New York - Spitzer to Host New CNN Prime-Time Show
Eliot Spitzer, until very recently known primarily as the disgraced former governor of New York, will formally re-emerge as a regular television personality as the host of new prime-time news discussion program on CNN next fall.
The news network announced Tuesday that Mr. Spitzer will be joined by the Pulitzer Prize-winning conservative columnist for The Washington Post, Kathleen Parker, in a format that the CNN/U.S. president Jon Klein is describing as a “roundup of all the best ideas” of the day.
CNN has struggled to compete in prime time – the most financially important part of all news networks – with its two ideologically based competitors, Fox News Channel on the right and MSNBC on the left. Mr. Klein has continued to promise that it will not produce programs with a political bias.
Mr. Spitzer, who has filled in as a host on MSNBC and has been a guest on CNN in recent months, had been widely rumored to be in line for a show at both those networks. But CNN made clear that it would not present the former Democratic politician, who had a reputation as a prosecutor for hard-edged rhetoric directed at corporations, without a balancing conservative voice.
The show, which is still untitled, will include nightly guests from each side of the political spectrum, CNN said Tuesday. Ms. Parker, who will continue to write her column, was chosen, CNN executives said, for her reasoned voice on the right, noting her own description of her point of view as a “rational conservative.”
The new program will replace “Campbell Brown,” a news show that struggled to compete against the opinionated programs on the Fox News Channel and MSNBC. Ms. Brown said in May that she was stepping down from her nightly perch.
Mr. Spitzer was first reported to be having conversations with CNN in mid-May, shortly after Ms. Brown’s departure was announced.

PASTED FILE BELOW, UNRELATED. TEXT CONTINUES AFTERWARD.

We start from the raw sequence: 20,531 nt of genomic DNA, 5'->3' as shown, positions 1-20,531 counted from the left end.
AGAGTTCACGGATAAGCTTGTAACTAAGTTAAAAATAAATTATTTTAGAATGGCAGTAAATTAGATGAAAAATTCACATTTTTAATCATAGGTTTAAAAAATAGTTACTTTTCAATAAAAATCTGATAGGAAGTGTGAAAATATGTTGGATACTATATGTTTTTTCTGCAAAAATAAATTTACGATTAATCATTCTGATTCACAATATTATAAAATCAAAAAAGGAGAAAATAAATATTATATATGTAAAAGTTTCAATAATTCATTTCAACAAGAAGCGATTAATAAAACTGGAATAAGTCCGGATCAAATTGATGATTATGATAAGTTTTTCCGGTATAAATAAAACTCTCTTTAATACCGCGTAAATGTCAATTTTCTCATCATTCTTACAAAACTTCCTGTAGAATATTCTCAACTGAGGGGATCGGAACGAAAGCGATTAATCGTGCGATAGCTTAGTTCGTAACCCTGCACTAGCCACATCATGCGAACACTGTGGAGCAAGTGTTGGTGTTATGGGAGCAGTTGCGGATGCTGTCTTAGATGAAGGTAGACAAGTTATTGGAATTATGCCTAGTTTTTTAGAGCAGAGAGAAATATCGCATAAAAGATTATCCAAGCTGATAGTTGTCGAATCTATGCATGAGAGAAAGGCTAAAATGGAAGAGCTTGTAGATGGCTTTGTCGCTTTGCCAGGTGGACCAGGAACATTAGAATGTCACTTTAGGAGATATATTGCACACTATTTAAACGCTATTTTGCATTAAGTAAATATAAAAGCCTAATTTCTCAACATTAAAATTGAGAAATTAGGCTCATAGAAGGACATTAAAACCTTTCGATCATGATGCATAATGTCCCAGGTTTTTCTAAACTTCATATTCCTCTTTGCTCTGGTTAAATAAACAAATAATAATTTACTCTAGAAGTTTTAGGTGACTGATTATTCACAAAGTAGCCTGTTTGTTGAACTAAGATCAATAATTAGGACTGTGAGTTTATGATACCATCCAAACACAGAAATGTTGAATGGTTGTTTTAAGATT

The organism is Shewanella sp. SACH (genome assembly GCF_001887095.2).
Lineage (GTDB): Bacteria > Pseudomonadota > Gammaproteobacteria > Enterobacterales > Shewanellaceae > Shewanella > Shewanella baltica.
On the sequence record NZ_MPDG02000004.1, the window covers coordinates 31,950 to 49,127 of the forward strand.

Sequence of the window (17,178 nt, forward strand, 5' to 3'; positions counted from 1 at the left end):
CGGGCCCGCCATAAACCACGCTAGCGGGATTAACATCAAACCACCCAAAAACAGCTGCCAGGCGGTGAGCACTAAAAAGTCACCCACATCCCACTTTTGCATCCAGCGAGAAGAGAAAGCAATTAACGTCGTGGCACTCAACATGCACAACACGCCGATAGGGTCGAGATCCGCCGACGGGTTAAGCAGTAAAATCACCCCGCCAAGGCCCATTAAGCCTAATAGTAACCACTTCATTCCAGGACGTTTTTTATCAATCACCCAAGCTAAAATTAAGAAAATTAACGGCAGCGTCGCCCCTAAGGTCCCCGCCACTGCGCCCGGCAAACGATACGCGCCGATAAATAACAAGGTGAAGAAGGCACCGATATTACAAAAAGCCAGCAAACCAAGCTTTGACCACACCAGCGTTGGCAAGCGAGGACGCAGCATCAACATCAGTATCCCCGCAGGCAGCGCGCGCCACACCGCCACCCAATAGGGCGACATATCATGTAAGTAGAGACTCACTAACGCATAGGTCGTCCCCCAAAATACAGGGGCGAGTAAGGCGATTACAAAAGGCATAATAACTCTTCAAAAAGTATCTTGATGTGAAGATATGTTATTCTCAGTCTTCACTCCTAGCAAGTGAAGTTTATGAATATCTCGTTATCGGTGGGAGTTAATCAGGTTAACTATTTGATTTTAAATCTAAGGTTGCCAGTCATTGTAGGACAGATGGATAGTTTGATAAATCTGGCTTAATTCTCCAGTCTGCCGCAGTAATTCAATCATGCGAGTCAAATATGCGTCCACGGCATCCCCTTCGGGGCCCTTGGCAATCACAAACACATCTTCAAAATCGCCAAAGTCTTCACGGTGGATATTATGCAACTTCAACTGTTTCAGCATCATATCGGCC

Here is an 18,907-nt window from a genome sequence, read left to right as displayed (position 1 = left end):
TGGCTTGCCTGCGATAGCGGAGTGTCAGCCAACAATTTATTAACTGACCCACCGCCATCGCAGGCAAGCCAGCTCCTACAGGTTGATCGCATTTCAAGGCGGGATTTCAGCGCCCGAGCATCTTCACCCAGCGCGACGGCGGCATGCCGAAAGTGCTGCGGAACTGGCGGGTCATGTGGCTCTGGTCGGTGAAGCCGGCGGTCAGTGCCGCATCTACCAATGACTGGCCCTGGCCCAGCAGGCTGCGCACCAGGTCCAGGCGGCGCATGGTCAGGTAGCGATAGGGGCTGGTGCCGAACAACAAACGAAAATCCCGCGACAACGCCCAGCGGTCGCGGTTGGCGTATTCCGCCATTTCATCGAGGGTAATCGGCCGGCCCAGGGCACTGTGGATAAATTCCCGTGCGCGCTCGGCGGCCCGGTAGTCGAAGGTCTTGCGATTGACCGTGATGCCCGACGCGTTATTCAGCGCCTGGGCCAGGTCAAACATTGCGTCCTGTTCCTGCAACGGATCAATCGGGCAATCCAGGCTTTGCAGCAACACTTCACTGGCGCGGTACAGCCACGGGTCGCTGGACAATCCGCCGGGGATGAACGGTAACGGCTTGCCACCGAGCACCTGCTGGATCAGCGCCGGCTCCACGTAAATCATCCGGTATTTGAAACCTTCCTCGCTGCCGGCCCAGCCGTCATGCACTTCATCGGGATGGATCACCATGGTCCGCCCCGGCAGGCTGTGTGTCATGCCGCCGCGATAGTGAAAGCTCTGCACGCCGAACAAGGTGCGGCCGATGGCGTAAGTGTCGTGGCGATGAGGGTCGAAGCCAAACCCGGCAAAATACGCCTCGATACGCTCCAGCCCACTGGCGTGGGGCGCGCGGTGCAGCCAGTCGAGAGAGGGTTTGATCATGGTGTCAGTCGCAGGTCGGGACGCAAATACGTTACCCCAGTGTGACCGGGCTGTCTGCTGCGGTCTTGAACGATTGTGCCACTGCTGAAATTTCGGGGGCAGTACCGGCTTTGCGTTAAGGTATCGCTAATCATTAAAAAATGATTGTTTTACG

Seemingly wrapping himself in the redemptive spirit of television, Mr. Spitzer has been honing his punditry skills on television for the past year. He substituted for the MSNBC anchor Dylan Ratigan several times in the spring.
“He’s a smart guy, extremely smart, and he communicates well,” a cable news executive said of Mr. Spitzer at the time. “The question about him is, how much stench is on him, and is he likable enough?”
The prospect of Mr. Spitzer joining CNN sparked an internal debate among the employees at the cable news channel, according to several of the employees, who spoke on condition of anonymity because they were not authorized to speak on the record. Some employees said they felt deeply uneasy about having Mr. Spitzer on the payroll, given his embarrassing exit from the New York governorship in 2008 after it was revealed that he solicited prostitutes.
The rumors about Mr. Spitzer’s cable news comeback even made it into David Letterman’s monologue in May. His punch line: “That would be a switch — somebody paying him for an hour.”
Surely there will be more jokes at Mr. Spitzer’s — and now CNN’s — expense.
Ms. Parker, his new co-host, does not bring the same degree of controversy to CNN. A nationally syndicated columnist, Ms. Parker received the Pulitzer Prize for commentary earlier this year for what the judges called “her perceptive, often witty columns on an array of political and moral issues, gracefully sharing the experiences and values that lead her to unpredictable conclusions.”
Her column appears in more than 400 newspapers, according to her syndicator, the Washington Post Writers Group.
In his search for a replacement for Ms. Brown, Mr. Klein was known to have cast an especially wide net. “There are dozens of names on the list,” said a person familiar with the process.
The roundtable show with Mr. Spitzer and Ms. Parker is a dramatic change of direction for CNN, which has emphasized nonpartisan news in the face of its more opinionated competitors.
In 2005, shortly after Mr. Klein became the president of CNN/U.S., he canceled the left-right debate show “Crossfire.” The decision came to symbolize CNN’s shift away from opinion. In explaining the decision to The New York Times, Mr. Klein cited Jon Stewart’s assertion that ranting partisan political shows on cable television were “hurting America.”
“I agree wholeheartedly with Jon Stewart’s overall premise,” Mr. Klein said at the time, adding that he believed viewers were interested in information, not opinion.
Of course, the cable news landscape has changed markedly since then, particularly in prime time.
The 8 p.m. time slot has been a conundrum for CNN, but it is far from the cable channel’s only problem area. The 9 p.m. time slot, home to “Larry King Live,” has shed nearly half of its audience in the past year and a half. The channel regularly ranks in fourth place in prime time, behind Fox News, MSNBC, and CNN’s more tabloid-friendly sibling, HLN.